As one Western ambassador to Minsk put it, they denuclearized withoutquestion “because the Russians told them to.”iiBelarusian President Shushkevich did not want to test their fragile politicalposition by defying Russia. Ukraine and Kazakhstan, however, did not followBelarus’s example of speedy and unquestioning cooperation. BothUkraine and Kazakhstan felt their heftier political stature had earned them aseat at the bargaining table with Moscow and the United States. Worried hewould be left out of the negotiations, Kazakh President Nazarbayev attempted todelay the disarmament process by feigning insurmountable logistical problems.In one address he declared that the nuclear warheads could not be removed fromKazakhstan because “moving them to another place is just impossible.”iii But in the end, Kazakhstanyielded.

Like in Belarus, the Kazakh leadership realized the fragility of itsposition, and worried that demanding control over their nuclear arsenal wouldalienate important actors in the international community – like the U.S. – whocould offer critical foreign assistance and investment. Ofthe three new nuclear powers, Ukraine represented the greatest potentialinternational security risk, commanding what was now the third-largest nucleararsenal in the world. Ukraine sensed that international and U.S. interest wasconfined primarily to their nuclear arsenal, and they worried that if theyreturned the weapons they would lose political leverage in the fight forlimited foreign aid.iv To this end, the newUkrainian leadership attempted to delay the removal of their nuclear arsenal.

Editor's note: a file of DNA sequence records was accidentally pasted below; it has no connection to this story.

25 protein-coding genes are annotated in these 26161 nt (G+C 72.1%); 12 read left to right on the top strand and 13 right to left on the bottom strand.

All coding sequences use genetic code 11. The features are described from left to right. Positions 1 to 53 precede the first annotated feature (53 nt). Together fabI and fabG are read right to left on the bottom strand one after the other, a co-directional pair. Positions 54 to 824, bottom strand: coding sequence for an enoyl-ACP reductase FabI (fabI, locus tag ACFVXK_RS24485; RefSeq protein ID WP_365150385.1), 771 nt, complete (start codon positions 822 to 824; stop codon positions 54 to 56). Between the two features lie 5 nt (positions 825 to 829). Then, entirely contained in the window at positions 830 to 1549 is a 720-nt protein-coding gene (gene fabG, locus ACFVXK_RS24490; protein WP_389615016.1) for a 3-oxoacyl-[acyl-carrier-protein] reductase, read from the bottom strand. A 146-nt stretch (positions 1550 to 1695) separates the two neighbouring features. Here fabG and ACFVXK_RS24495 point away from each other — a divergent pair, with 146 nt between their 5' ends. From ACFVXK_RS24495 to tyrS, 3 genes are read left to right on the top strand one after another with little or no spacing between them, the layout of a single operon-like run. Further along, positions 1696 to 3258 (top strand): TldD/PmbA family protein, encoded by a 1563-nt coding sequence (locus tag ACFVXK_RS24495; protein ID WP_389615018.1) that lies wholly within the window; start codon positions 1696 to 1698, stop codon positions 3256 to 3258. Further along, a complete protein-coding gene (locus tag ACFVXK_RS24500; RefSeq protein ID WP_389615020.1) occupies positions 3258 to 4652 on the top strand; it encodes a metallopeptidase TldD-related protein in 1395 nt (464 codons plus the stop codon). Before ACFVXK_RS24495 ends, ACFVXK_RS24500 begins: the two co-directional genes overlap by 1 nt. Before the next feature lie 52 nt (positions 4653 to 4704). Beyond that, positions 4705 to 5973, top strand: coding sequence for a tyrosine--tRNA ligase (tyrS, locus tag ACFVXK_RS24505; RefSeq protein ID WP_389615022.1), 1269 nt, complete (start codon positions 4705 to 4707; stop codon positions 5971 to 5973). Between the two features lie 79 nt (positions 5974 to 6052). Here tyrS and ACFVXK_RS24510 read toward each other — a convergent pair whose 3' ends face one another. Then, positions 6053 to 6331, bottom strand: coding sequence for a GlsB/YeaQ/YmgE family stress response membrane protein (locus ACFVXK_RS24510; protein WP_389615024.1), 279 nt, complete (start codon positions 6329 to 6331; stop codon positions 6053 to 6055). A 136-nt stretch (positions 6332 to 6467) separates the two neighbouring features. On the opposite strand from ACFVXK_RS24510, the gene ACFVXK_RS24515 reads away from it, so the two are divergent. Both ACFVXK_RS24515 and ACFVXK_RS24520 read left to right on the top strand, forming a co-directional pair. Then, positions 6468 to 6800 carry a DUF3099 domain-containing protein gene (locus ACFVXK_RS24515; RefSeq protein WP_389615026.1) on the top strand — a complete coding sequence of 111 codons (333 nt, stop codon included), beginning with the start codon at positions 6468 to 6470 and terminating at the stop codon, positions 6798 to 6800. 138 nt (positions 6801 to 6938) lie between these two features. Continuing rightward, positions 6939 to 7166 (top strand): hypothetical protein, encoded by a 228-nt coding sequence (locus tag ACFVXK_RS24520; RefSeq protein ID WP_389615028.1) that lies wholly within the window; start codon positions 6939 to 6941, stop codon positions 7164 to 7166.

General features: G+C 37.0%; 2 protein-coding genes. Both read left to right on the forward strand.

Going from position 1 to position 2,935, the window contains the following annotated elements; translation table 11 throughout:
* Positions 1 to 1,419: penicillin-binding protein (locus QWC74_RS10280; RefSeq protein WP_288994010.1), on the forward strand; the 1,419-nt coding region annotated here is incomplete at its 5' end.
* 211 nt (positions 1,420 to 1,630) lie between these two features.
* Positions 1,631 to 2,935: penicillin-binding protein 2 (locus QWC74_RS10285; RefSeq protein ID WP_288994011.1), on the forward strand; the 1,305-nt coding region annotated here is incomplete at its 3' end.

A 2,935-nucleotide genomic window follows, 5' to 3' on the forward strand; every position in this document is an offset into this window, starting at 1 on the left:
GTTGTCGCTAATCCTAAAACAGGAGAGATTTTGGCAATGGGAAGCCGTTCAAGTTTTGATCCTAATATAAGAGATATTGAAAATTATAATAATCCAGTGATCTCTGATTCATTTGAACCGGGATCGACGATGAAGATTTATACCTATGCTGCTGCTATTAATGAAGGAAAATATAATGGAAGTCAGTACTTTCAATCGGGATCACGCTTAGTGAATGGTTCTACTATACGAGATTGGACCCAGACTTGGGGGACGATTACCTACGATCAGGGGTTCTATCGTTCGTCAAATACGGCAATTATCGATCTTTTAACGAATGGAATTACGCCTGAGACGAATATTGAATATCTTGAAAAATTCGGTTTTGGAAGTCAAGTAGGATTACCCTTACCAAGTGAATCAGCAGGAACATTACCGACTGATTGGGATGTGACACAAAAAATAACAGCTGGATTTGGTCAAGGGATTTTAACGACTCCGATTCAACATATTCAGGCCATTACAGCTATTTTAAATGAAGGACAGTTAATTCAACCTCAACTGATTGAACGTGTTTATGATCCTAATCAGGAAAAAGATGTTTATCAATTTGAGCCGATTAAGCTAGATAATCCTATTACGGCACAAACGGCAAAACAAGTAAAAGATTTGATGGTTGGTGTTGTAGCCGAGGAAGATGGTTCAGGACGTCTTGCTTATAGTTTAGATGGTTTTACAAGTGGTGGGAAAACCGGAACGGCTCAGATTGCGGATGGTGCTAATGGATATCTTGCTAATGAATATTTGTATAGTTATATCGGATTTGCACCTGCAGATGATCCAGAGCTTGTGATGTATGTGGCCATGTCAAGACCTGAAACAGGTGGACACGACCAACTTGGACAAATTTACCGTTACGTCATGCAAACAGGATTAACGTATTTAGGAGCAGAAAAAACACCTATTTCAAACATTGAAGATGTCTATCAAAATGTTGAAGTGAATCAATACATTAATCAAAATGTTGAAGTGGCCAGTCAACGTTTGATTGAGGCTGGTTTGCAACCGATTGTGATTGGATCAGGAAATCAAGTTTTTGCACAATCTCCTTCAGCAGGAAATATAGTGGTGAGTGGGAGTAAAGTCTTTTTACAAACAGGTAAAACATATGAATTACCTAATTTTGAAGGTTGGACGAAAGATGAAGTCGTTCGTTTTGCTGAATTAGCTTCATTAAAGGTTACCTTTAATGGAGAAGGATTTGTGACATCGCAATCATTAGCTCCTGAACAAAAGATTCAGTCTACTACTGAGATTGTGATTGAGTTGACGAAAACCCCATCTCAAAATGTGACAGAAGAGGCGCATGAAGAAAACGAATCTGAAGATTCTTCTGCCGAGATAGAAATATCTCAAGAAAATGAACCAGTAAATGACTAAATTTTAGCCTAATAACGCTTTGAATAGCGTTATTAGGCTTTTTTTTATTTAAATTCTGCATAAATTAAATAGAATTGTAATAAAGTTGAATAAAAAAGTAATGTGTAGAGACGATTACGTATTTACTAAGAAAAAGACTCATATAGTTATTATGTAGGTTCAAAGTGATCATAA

Once again, however, the United States leveraged its superior negotiatingposition, rendering their ploy unsuccessful. In early April of 1992, Secretaryof State James Baker reminded Ukraine that U.S. aid could be reduced and theplanned Bush-Kravchuk meeting cancelled if Ukraine continued to prolong theconsolidation and disarmament process. Ukraine’s pressing need for foreign aidand their desire to gain legitimacy as a sovereign state proved too great, andin the end, they relinquished their nuclear arms to Moscow.